The Torah in Parashat Mesora outlines the procedure of the purification of the Mesora, an individual who experienced the Sara’at skin infection which rendered him Tameh (ritually impure). A Mesora is required to live outside his city, and he may return only after undergoing the procedure which the Torah details in this Parasha.
When reading this section, we immediately notice that the entire process of purification is conducted by a Kohen. It is a Kohen who determines that the Sara’at infection has been cured, and who performs all the special rituals required for the Mesora to regain his status of purity. Why does the Kohen play such a prominent role in the Mesora’s purification?
The Sages teach that Sara’at was not a medical condition; this was not some kind of dermatological disorder. Rather, Sara’at affected a person due to his or her sins; it reflected a spiritual disease, rather than a medical disease. The Sages list seven sins on account of which a person would be stricken by Sara’at, but the most common cause of Sara’at was Lashon Ha’ra – gossip, slander, and other negative speech about other people. This is why a Mesora was forced to live in isolation outside the city – so that he would not have anybody with him to listen to his gossip and stories about people.
Among the most common forms of Lashon Ha’ra is negative speech about leaders, particularly religious leaders. Rabbis are likely the subject of more Lashon Ha’ra than any other group of people. Each week, when families sit down for Shabbat lunch, invariably, at one point or another, the Rabbi’s speech in the synagogue that morning comes up. People give their opinion, their assessment of how the Rabbi "performed," and before they know it, a full-fledged conversation ensues about the Rabbi, with all kind of "juicy" information – often untrue – is thrown around. I have personally experienced this near-obsession with "Rabbi gossip" on more than one occasion, when I have returned from a trip to hear all kinds of stories about my trip – stories that were not even remotely close to the truth.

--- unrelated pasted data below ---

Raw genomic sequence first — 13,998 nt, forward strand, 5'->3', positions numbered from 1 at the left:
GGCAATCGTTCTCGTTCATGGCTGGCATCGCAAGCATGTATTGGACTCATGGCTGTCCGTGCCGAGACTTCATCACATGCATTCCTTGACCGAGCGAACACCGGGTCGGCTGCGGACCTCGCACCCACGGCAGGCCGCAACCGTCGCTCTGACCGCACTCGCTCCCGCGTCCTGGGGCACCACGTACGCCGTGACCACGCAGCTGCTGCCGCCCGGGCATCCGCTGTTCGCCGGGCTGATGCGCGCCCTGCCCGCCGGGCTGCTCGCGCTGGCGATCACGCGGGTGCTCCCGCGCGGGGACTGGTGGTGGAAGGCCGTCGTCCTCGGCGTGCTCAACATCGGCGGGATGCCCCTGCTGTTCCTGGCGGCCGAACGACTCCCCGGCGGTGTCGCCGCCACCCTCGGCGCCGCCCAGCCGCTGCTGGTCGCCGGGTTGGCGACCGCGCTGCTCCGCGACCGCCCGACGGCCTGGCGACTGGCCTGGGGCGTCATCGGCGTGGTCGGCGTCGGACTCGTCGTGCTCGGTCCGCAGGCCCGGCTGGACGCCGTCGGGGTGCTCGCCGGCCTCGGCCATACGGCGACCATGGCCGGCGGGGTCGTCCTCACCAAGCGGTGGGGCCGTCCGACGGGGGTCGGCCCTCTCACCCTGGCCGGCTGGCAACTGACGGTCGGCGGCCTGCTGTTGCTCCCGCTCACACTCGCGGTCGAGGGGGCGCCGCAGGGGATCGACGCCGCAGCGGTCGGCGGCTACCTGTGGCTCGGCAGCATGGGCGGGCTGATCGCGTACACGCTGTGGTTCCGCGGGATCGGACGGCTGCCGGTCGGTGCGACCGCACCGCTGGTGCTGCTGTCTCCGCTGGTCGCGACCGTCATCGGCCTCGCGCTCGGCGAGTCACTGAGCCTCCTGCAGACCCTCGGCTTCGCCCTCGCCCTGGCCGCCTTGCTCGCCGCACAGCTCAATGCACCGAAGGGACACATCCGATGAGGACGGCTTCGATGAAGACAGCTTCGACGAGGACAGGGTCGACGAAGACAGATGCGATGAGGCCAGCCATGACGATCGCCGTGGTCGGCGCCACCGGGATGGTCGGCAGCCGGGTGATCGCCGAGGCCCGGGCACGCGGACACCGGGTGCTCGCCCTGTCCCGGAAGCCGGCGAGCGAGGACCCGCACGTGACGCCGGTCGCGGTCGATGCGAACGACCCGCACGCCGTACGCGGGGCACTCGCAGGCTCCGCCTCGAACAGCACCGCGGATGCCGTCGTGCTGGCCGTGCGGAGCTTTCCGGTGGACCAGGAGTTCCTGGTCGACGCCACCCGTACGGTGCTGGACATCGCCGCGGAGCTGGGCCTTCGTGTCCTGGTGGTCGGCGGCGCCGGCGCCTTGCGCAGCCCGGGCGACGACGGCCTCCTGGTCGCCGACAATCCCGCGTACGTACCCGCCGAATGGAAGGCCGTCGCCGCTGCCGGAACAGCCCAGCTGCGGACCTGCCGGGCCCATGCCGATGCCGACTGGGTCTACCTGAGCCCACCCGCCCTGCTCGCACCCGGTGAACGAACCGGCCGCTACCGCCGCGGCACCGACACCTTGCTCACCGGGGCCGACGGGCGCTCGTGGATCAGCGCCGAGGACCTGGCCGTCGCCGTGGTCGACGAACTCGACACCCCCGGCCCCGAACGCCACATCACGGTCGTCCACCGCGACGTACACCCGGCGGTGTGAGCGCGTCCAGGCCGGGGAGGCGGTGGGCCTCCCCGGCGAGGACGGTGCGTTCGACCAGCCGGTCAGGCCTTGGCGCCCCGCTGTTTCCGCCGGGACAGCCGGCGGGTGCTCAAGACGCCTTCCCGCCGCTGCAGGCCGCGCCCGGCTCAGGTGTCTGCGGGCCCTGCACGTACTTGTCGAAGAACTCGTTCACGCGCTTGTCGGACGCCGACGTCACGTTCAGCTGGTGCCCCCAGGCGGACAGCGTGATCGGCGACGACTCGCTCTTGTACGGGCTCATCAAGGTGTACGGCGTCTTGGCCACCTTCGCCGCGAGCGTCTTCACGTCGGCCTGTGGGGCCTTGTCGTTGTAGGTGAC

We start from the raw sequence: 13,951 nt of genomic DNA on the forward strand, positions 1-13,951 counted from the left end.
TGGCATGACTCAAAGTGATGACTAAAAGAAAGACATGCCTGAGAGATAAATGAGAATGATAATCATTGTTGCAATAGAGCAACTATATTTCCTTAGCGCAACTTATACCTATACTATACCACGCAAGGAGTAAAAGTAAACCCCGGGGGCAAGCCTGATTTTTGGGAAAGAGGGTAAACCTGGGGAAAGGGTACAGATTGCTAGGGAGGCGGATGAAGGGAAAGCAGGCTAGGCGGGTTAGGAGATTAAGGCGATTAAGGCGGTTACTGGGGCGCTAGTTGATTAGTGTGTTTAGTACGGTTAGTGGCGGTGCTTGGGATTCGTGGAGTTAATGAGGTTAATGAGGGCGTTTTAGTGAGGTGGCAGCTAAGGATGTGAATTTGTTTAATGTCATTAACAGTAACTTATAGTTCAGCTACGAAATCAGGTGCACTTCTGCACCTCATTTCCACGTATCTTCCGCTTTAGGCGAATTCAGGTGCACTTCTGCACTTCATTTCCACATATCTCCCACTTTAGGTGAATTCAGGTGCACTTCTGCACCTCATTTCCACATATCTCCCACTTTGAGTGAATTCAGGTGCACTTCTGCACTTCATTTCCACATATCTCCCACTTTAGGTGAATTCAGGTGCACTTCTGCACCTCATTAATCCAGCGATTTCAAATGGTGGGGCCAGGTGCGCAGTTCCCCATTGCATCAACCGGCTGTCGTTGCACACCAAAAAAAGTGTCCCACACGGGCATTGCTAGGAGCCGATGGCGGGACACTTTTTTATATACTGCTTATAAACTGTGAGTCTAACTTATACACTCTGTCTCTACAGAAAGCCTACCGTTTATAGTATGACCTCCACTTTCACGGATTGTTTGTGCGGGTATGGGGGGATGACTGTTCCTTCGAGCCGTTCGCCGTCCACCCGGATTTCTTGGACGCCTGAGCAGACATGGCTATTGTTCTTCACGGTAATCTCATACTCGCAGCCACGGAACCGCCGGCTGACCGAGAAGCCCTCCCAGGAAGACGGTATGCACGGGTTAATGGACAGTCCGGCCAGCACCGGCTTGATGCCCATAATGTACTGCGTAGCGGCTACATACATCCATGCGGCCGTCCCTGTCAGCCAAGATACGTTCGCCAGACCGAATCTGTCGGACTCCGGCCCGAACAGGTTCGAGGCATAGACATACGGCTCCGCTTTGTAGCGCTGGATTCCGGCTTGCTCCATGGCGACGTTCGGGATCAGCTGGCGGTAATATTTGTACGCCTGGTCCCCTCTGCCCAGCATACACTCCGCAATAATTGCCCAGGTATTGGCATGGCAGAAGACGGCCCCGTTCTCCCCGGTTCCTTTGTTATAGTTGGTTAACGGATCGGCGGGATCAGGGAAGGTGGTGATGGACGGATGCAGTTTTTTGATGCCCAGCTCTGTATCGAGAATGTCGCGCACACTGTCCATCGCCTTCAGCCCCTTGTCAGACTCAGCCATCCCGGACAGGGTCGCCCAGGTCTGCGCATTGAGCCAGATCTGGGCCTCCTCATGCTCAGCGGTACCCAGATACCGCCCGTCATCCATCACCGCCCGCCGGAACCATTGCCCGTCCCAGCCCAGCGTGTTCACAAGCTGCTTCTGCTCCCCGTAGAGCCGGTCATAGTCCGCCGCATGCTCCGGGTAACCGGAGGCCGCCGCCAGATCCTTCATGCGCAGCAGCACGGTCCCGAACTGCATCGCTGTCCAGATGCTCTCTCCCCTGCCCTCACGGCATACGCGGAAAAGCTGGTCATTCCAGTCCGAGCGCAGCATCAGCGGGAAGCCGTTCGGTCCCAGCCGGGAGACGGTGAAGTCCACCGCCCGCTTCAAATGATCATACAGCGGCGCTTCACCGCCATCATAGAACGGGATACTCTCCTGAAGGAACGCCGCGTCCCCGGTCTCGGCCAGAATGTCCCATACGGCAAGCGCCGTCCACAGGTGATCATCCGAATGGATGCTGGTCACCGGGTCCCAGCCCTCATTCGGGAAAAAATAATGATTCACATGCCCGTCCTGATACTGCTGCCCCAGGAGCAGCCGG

This, perhaps, is why the Torah assigned the task of the Mesora’s purification specifically to the Kohen. The Torah wanted the Mesora, the gossiper who spread all kinds of rumors and stories about the Kohanim – the teachers and religious leaders – to now be dependent upon the Kohen’s services, and submit himself to his authority. As part of his process of rectifying his sin of Lashon Ha’ra, he must learn to respect the authority of the Kohanim.
Lashon Ha’ra is a pernicious Torah violation regardless of whom it is spoken about, but it is particularly harmful when it is spoken about Rabbis. The special role of the Kohen in the Mesora’s purification reminds us to exercise special care in the way we speak about our religious leaders, to afford them the respect they deserve, and avoid indulging in cynical and negative rumors that tarnish their reputation and serve to undermine their authority.